Alexandra: From what we've seen in the news in recent years concerning the rise of right-wing extremism and race-related violence in our country, I'd say that unfortunately not really! What you say about the interaction of different groups of immigrants who belong to different social spheres and are integrated to different extents also interests me a lot. There was some of that here, and also in The Hare with Amber Eyes. For example, some of the worst prejudice against poor Jewish refuges in the early 20th century and leading up to WW2 came from established Jewish communities that didn't want to be "tainted by association". I think that says a lot about how human beings tend to work.

  5. Lately I have been getting a rash of emails from some of my very close friends and family decrying the evils or immigration, and I just wish it would stop. It's a hot button issue here in the states, but I have a feeling that people make a bigger deal about the problem that it creates than it merits. I would love to read a book that celebrates emigres and immigrants, instead of reading all the ire that these well intentioned but ignorant people seem to like to send me. This was a great review of a book that I would really love to read, so thanks Ana, for putting it on my radar!

  6. Oh, I so want to read this!

    Like you, I spent some time living as a foreigner in Manchester (in Rusholme). I know what you mean about the privilege of being white, educated, and middle class protecting you from some of the vitriol (and in my case, my accent is American which lead to some different types of hate as this was the year the Iraq war started, but I didn't have anyone assuming that I couldn't speak English. Even though after a full year, I still couldn't fully understand a super-thick Manc accent.)

    But at work and in my life (especially at my local pub!), there was a lot of "us" vs "them" and sometimes I was "us" and sometimes I was "them." Even knowing how incredibly privileged I was on the foreigner scale, it was at times incredibly awkward, eye-opening, and hard.

    The novel that I will probably never finish writing is actually about that year and these issues. I've been back in the States for 8 years and I'm still trying to sort out some of those feelings.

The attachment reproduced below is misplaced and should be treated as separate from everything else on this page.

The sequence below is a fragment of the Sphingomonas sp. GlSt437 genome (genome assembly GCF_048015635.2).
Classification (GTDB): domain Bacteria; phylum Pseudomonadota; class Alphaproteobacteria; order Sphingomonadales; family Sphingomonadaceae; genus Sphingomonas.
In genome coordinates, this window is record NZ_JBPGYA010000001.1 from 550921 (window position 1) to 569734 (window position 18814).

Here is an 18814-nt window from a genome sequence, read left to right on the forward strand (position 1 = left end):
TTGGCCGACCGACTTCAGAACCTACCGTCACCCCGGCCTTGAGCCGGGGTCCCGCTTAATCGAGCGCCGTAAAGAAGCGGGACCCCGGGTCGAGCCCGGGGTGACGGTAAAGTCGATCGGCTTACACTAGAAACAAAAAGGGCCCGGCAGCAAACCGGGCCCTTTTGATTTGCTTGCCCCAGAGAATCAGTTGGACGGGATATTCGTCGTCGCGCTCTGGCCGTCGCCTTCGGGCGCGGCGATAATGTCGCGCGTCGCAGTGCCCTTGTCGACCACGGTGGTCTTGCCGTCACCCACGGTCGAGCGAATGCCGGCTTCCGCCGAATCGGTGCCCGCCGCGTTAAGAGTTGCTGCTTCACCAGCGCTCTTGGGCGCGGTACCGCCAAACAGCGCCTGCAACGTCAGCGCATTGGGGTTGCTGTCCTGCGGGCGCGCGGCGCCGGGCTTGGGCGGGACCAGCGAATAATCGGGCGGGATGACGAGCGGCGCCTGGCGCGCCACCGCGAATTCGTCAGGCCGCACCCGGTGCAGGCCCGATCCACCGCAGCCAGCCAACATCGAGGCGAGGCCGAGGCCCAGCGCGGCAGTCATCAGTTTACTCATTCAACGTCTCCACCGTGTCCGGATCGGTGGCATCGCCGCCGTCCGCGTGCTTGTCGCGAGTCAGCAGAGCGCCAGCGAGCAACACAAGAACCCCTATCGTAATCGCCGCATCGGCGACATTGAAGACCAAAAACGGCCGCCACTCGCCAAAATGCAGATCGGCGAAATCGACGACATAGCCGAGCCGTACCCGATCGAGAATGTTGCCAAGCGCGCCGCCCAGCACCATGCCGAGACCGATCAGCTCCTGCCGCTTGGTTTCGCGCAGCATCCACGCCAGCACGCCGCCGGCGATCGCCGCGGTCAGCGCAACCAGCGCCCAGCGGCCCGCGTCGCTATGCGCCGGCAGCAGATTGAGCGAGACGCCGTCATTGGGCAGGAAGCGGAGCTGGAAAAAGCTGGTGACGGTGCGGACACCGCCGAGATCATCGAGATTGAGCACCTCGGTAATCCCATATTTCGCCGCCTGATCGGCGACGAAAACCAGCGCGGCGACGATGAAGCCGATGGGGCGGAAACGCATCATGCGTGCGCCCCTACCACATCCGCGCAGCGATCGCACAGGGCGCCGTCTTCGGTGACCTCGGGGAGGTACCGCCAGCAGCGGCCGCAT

7. Immigrating to another country is *very* hard. I wonder if there are similar histories written for other countries? Would be interesting to compare.

  8. Wonderful review, Ana! This looks like a really interesting book! Though in recent years, the term 'immigrant' seems to refer to people from other cultures who try to move to Western European / North American countries, traditionally the movement has been in reverse. One country's 'emigrant' is another country's 'immigrant'. To me it all looks like when switching one's point of view, the perspective that is revealed is totally different. Thanks for this wonderful review :)

  9. Zibilee: Gah - I hate pushy political e-mails like that from friends/acquaintances/family members. In Portugal the Chinese community has been growing in recent years, and a while ago there was a series of fake e-mails from the "police" telling people not to go into Chinese-owned shops and restaurants because poor innocents had been found tied in the basements of these places with an "x" marking their kidneys for organ trafficking purposes. It was all SO clearly fake and motivated by a xenophobic and racist agenda, and yet you wouldn't believe how many people actually fell for it. I had endless arguments with people I knew about those e-mails :\

    Jennie: I really, really hope you finish and publish it, because I would LOVE to read that novel. It's so hard to find people who even understand this kind of privileged-in-the-foreigner-scale and yet still often uncomfortable experience, let alone books that reflect it.

    Heidenkind: I bet there are some from an American perspective at least. I should investigate!

    Vishy: Very true about the flow originally happening in reverse. And yet you don't often hear the word "immigrants" in those cases - more likely it will be "settlers", "adventurers", "explorers", you name it. It's funny how the terms people use can so clearly signal the kind of story they want to tell and how they want to be perceived.

  10. Looks like a fascinating read and it will probably forever be a topical issue. In Germany people also still haven't understood that if you're not white you're not necessarily from somewhere else "originally", grr. The kindly interested ones are sometimes even worse.

    Also, your review reminds me that I still have to read How the Irish Became White :D

  11. This book sounds like a breath of fresh air. Most books I've read on the subject always find a way to paint immigrants in a poor light or at least focus on the popular opinion at the time concerning all of the social ills that immigration brings. Being the granddaughter of immigrants this is a subject that is near and dear to my heart.